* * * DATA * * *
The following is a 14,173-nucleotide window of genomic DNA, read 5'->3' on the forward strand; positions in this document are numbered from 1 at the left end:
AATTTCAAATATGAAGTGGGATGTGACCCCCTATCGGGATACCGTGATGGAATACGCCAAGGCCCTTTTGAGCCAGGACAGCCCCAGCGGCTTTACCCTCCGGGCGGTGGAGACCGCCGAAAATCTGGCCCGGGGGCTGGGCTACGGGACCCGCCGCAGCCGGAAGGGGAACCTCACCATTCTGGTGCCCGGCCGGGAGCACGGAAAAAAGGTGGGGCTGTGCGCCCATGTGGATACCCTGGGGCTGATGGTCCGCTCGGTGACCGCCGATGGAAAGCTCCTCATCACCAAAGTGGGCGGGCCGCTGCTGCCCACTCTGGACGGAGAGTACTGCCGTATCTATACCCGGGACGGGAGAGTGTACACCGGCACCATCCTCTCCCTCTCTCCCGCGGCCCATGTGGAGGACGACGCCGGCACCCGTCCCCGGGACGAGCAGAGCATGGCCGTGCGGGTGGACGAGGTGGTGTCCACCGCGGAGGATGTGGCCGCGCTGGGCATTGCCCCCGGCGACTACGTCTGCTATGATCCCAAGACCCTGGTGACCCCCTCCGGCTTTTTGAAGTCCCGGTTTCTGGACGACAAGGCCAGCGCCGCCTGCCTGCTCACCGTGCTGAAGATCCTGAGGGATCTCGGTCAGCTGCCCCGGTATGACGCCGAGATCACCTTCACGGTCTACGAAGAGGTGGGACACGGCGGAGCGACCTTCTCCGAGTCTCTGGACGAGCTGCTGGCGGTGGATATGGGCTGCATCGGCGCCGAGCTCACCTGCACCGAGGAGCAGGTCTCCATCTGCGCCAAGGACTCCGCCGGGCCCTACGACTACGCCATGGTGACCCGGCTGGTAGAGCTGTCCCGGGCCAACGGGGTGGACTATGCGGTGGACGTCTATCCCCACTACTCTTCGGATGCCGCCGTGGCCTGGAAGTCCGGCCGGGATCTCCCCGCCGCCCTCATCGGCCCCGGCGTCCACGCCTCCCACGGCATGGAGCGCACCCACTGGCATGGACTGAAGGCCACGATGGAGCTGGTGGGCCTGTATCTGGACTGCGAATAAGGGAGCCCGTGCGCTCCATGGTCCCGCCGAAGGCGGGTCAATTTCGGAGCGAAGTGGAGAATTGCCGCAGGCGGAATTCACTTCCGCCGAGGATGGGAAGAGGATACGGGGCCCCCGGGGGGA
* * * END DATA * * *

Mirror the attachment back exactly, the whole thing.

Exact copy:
The following is a 14,173-nucleotide window of genomic DNA, read 5'->3' on the forward strand; positions in this document are numbered from 1 at the left end:
AATTTCAAATATGAAGTGGGATGTGACCCCCTATCGGGATACCGTGATGGAATACGCCAAGGCCCTTTTGAGCCAGGACAGCCCCAGCGGCTTTACCCTCCGGGCGGTGGAGACCGCCGAAAATCTGGCCCGGGGGCTGGGCTACGGGACCCGCCGCAGCCGGAAGGGGAACCTCACCATTCTGGTGCCCGGCCGGGAGCACGGAAAAAAGGTGGGGCTGTGCGCCCATGTGGATACCCTGGGGCTGATGGTCCGCTCGGTGACCGCCGATGGAAAGCTCCTCATCACCAAAGTGGGCGGGCCGCTGCTGCCCACTCTGGACGGAGAGTACTGCCGTATCTATACCCGGGACGGGAGAGTGTACACCGGCACCATCCTCTCCCTCTCTCCCGCGGCCCATGTGGAGGACGACGCCGGCACCCGTCCCCGGGACGAGCAGAGCATGGCCGTGCGGGTGGACGAGGTGGTGTCCACCGCGGAGGATGTGGCCGCGCTGGGCATTGCCCCCGGCGACTACGTCTGCTATGATCCCAAGACCCTGGTGACCCCCTCCGGCTTTTTGAAGTCCCGGTTTCTGGACGACAAGGCCAGCGCCGCCTGCCTGCTCACCGTGCTGAAGATCCTGAGGGATCTCGGTCAGCTGCCCCGGTATGACGCCGAGATCACCTTCACGGTCTACGAAGAGGTGGGACACGGCGGAGCGACCTTCTCCGAGTCTCTGGACGAGCTGCTGGCGGTGGATATGGGCTGCATCGGCGCCGAGCTCACCTGCACCGAGGAGCAGGTCTCCATCTGCGCCAAGGACTCCGCCGGGCCCTACGACTACGCCATGGTGACCCGGCTGGTAGAGCTGTCCCGGGCCAACGGGGTGGACTATGCGGTGGACGTCTATCCCCACTACTCTTCGGATGCCGCCGTGGCCTGGAAGTCCGGCCGGGATCTCCCCGCCGCCCTCATCGGCCCCGGCGTCCACGCCTCCCACGGCATGGAGCGCACCCACTGGCATGGACTGAAGGCCACGATGGAGCTGGTGGGCCTGTATCTGGACTGCGAATAAGGGAGCCCGTGCGCTCCATGGTCCCGCCGAAGGCGGGTCAATTTCGGAGCGAAGTGGAGAATTGCCGCAGGCGGAATTCACTTCCGCCGAGGATGGGAAGAGGATACGGGGCCCCCGGGGGGA